I remember visiting fabric stores with my momma when I was little. “I’m going to make you a dress,” she’d say. “But first we have to pick out a pattern.” We’d go through pattern book after pattern book. She’d see something cute and point it out to me. I’d say no, I didn’t like the color, or the print, or too many flowers. Because the picture was made in a fabric that didn’t suit my tastes, I would rule the pattern out completely and keep looking. Most of the time we both ended up frustrated. Sometimes she would find a pattern she liked and we’d go straight to picking out material. It was years before she made me realize that I was only supposed to be looking at the shape of the dress, that the rest was completely up to our discretion and we could do whatever we wanted.
I like to think that I’m better about that now. I like the freedom of being able to take what I want and like about a pattern and change all the rest of it. I have an easier time doing that when it comes to sewing.
This dress is a perfect example. The inspiration was white and blue. I was presented with green satin. I had some very overwhelming pink organza. I love how it turned out, and so did the owner.
Crochet patterns are ever challenging though. I see a gorgeous pattern, and I love everything about it. Then I look at my yarn stash, and see nothing that will do justice to that pattern. Much of my stash is a collection of hand-dyed single skeins. They are the most beautiful yarns I’ve ever seen, but finding the perfect patterns to showcase their beauty is difficult. To that end, I will be showcasing my collection of one-skein patterns. Many that I have used, many that are in my ravelry queue. Reviews will be provided where appropriate, of both pattern and yarn. My work schedule is about to get crazy with the upcoming holiday season, so hopefully this will provide an opportunity to reflect.
Among the 40 bazillion other things I have in the fire, I got the bright idea to start a craft fair. I live in the perfect location, it’s absolutely ideal, with a large crafting community. It’s early enough in the year that I can still advertise, I know several people who are behind the idea one hundred percent, I’ve got the perfect location. It’s great.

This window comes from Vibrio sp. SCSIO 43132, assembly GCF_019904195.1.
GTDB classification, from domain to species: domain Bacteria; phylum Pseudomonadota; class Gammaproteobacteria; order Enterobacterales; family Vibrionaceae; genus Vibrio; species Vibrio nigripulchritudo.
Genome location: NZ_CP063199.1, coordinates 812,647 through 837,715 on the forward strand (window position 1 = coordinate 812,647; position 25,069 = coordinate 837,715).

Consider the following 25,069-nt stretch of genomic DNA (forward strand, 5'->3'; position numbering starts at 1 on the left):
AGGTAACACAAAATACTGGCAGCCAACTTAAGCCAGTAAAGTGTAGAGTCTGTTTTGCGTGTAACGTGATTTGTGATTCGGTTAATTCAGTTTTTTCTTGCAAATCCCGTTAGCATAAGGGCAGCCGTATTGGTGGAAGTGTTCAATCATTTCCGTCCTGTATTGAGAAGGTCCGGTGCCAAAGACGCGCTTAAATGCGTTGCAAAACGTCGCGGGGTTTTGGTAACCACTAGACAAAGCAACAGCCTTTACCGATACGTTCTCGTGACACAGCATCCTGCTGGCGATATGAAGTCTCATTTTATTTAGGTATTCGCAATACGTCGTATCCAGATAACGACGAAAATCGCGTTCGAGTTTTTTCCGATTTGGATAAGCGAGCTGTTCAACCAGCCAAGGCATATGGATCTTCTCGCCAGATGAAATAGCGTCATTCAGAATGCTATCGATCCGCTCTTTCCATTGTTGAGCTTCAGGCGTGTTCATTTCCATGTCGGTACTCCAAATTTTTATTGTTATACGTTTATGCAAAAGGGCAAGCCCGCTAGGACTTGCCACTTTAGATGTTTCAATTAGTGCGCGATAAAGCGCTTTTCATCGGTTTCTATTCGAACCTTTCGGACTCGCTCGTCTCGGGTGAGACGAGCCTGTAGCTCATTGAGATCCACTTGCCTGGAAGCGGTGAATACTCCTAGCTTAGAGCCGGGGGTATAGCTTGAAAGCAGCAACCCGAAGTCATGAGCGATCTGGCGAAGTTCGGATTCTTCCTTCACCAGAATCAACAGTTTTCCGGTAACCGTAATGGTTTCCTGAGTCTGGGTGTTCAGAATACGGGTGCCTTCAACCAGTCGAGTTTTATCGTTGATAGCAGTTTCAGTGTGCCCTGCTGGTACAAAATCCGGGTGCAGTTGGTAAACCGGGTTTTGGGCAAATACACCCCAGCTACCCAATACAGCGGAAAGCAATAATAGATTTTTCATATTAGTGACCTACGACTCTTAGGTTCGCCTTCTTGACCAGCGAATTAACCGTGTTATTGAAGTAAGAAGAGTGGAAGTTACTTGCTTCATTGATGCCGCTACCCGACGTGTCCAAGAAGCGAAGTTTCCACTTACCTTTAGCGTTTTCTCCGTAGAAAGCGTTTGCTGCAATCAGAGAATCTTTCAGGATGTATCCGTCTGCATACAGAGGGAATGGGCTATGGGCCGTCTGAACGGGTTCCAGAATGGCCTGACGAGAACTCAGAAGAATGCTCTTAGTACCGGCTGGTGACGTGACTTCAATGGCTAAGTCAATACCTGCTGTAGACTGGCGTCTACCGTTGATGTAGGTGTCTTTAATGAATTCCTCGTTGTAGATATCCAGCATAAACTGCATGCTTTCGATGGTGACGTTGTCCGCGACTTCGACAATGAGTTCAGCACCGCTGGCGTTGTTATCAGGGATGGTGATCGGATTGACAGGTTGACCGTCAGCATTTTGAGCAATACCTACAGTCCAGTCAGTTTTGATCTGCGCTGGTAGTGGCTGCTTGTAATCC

I’ve never done this before, okay?
There’s nothing special about that, there’s a lot of stuff I’ve never done before. I have three or four almost confirmed vendors, my sister is going to have a booth, I’m going to mix some of my stuff in with hers (shh!), it’ll be great. I’m researching and trying to come up with the few hard-and-fast rules we’re going to have.
I have a name. I have a press release. I have a location.
It’s going to be a simple thing. I’m not in it for profit. I’m in it to get an opportunity to purchase Christmas presents from local people like me.
This was my view at my sewing class last night. Twice monthly 5th-8th grade 4-H’ers get together at the extension office and I get to teach the girls to sew! It’s one of my favorite and definitely one of the more rewarding things I do. And last night, watching how little help they needed (most of it being with cranky machines), seeing how comfortable and familiar they are with a sewing machine, the progress has been amazing. When we started in October half of them had never touched a machine before and sewing was something their grannies did, but not their moms because they “have absolutely no patience”.